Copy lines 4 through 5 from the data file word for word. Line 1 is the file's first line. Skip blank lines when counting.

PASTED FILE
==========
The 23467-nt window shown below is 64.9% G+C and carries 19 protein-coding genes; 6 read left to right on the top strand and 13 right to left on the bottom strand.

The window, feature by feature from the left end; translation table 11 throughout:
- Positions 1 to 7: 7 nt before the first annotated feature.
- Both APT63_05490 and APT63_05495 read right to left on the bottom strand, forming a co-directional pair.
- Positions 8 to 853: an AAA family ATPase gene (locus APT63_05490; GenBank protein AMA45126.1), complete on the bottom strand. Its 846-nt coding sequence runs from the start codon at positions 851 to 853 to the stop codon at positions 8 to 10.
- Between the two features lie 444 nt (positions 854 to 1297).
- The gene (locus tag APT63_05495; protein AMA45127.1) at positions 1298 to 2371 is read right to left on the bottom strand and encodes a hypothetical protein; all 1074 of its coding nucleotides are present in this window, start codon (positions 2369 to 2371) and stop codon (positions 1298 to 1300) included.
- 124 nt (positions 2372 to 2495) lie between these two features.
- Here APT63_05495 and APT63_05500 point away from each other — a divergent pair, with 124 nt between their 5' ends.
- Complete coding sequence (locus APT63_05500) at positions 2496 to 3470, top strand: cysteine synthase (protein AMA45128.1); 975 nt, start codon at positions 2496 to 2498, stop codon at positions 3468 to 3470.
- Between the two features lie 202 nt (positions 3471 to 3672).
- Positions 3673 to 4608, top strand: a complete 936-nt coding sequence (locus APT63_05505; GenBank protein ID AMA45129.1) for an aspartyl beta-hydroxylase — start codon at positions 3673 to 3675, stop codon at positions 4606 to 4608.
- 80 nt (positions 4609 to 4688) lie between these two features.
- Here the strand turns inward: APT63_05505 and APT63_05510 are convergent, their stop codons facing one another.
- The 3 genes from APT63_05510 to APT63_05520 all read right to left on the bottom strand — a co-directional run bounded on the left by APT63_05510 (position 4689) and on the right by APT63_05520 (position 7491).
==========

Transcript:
- Both APT63_05490 and APT63_05495 read right to left on the bottom strand, forming a co-directional pair.
- Positions 8 to 853: an AAA family ATPase gene (locus APT63_05490; GenBank protein AMA45126.1), complete on the bottom strand. Its 846-nt coding sequence runs from the start codon at positions 851 to 853 to the stop codon at positions 8 to 10.